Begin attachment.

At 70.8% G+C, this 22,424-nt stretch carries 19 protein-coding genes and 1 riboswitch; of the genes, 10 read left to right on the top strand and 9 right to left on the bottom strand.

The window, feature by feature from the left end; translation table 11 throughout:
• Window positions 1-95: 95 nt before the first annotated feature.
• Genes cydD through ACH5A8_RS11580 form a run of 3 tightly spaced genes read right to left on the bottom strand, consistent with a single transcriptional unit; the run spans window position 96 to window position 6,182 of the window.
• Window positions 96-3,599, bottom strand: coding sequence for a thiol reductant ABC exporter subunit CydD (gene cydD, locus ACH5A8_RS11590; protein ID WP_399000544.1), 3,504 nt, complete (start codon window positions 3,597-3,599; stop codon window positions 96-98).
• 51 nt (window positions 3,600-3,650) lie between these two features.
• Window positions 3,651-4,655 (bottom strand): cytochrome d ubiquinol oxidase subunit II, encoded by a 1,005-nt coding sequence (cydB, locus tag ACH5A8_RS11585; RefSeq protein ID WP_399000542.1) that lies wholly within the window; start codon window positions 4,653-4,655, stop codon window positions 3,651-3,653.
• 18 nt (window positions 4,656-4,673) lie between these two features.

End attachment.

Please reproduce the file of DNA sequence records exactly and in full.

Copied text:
At 70.8% G+C, this 22,424-nt stretch carries 19 protein-coding genes and 1 riboswitch; of the genes, 10 read left to right on the top strand and 9 right to left on the bottom strand.

The window, feature by feature from the left end; translation table 11 throughout:
• Window positions 1-95: 95 nt before the first annotated feature.
• Genes cydD through ACH5A8_RS11580 form a run of 3 tightly spaced genes read right to left on the bottom strand, consistent with a single transcriptional unit; the run spans window position 96 to window position 6,182 of the window.
• Window positions 96-3,599, bottom strand: coding sequence for a thiol reductant ABC exporter subunit CydD (gene cydD, locus ACH5A8_RS11590; protein ID WP_399000544.1), 3,504 nt, complete (start codon window positions 3,597-3,599; stop codon window positions 96-98).
• 51 nt (window positions 3,600-3,650) lie between these two features.
• Window positions 3,651-4,655 (bottom strand): cytochrome d ubiquinol oxidase subunit II, encoded by a 1,005-nt coding sequence (cydB, locus tag ACH5A8_RS11585; RefSeq protein ID WP_399000542.1) that lies wholly within the window; start codon window positions 4,653-4,655, stop codon window positions 3,651-3,653.
• 18 nt (window positions 4,656-4,673) lie between these two features.